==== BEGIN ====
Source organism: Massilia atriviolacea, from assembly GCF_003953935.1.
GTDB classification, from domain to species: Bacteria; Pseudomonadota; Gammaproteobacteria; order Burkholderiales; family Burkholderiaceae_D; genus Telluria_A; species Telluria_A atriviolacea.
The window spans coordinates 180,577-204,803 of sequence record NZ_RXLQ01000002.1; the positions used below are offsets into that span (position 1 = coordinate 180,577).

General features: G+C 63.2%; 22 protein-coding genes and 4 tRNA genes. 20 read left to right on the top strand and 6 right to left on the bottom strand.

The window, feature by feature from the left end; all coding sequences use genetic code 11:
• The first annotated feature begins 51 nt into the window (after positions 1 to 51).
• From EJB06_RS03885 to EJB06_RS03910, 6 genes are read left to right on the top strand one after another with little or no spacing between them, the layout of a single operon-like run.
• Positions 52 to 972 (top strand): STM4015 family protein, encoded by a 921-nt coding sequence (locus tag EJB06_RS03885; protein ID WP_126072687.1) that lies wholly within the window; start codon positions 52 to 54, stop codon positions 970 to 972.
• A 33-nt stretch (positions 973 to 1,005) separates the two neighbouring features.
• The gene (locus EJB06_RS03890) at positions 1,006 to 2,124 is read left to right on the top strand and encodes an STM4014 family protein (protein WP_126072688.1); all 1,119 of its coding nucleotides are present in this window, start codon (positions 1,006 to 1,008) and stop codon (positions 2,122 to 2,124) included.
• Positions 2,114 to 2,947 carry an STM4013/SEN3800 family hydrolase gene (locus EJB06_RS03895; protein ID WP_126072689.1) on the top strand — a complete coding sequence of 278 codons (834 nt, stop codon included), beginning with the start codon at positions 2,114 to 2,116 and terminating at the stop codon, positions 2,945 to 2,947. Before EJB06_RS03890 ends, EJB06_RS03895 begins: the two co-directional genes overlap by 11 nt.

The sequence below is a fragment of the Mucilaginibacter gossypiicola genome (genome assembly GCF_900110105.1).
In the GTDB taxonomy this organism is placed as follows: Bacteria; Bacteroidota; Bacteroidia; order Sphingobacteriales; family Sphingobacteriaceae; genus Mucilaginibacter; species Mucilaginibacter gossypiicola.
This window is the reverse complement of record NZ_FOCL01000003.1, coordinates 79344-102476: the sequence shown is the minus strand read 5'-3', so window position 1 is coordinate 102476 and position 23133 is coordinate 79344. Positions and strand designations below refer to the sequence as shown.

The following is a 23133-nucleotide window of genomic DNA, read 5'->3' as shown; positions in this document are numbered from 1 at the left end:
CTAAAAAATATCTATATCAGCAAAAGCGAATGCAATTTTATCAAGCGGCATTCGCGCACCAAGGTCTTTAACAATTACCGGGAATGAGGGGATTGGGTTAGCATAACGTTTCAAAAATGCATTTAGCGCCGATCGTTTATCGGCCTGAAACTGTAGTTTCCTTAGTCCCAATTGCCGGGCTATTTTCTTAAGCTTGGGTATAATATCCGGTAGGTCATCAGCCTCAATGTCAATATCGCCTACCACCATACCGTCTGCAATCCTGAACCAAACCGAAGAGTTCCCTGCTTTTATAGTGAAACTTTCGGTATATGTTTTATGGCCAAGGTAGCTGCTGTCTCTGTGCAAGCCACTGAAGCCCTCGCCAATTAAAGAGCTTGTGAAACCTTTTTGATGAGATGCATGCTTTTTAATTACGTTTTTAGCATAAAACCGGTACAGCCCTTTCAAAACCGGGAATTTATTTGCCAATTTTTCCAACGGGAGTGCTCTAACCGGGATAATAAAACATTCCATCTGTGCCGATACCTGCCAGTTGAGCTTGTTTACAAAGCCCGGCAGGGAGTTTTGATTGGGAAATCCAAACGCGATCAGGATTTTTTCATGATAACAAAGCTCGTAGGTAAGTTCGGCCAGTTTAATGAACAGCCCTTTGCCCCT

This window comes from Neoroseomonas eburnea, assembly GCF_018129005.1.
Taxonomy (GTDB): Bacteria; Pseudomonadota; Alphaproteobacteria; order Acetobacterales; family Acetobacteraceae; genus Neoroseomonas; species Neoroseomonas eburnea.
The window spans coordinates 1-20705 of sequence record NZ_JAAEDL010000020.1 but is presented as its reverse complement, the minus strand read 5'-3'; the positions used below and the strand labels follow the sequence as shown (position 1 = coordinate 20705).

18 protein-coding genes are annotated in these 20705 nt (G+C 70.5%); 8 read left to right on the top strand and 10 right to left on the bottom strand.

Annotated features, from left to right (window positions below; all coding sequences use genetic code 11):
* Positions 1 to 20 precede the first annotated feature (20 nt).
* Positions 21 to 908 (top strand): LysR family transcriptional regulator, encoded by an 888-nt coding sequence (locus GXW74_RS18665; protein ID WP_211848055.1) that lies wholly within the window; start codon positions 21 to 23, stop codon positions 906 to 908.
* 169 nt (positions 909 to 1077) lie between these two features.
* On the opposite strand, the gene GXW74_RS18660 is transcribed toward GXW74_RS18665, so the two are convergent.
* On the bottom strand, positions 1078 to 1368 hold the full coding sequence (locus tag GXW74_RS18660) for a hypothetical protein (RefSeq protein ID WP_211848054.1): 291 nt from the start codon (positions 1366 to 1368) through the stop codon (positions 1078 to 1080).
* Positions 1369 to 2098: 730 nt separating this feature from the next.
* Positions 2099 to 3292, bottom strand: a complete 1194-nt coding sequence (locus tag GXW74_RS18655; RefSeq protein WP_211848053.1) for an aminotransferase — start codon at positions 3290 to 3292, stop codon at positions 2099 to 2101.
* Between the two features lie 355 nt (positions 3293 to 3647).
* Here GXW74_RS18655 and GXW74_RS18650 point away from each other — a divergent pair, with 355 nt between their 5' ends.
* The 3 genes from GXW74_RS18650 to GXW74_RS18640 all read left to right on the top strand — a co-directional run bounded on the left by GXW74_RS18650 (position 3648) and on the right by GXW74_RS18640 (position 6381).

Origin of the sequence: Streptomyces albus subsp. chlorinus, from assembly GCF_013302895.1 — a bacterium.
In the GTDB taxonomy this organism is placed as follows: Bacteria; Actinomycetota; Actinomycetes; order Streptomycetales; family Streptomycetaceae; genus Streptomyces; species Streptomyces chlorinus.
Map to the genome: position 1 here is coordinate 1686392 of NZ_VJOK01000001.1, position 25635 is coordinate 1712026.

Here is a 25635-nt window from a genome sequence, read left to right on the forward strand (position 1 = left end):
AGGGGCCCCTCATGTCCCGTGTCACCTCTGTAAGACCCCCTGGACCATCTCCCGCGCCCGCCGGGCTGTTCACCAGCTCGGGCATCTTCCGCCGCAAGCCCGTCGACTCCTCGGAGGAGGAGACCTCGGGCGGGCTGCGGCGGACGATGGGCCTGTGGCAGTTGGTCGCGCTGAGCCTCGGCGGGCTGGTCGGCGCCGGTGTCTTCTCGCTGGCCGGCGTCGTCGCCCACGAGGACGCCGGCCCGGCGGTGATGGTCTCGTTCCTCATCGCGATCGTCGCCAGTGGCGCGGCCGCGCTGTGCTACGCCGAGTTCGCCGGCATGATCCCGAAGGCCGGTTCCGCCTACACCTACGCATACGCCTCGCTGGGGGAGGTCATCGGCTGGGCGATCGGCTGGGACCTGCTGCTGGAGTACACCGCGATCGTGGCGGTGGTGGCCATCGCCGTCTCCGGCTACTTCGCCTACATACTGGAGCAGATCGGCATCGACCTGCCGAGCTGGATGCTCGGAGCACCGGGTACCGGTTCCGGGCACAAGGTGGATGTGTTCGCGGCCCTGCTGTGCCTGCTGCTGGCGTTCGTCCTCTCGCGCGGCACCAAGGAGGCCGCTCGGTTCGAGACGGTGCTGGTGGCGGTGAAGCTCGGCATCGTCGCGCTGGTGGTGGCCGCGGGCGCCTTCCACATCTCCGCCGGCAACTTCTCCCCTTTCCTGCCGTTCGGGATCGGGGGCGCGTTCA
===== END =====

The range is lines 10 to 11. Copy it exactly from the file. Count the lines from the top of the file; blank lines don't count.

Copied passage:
• The gene (locus EJB06_RS03890) at positions 1,006 to 2,124 is read left to right on the top strand and encodes an STM4014 family protein (protein WP_126072688.1); all 1,119 of its coding nucleotides are present in this window, start codon (positions 1,006 to 1,008) and stop codon (positions 2,122 to 2,124) included.
• Positions 2,114 to 2,947 carry an STM4013/SEN3800 family hydrolase gene (locus EJB06_RS03895; protein ID WP_126072689.1) on the top strand — a complete coding sequence of 278 codons (834 nt, stop codon included), beginning with the start codon at positions 2,114 to 2,116 and terminating at the stop codon, positions 2,945 to 2,947. Before EJB06_RS03890 ends, EJB06_RS03895 begins: the two co-directional genes overlap by 11 nt.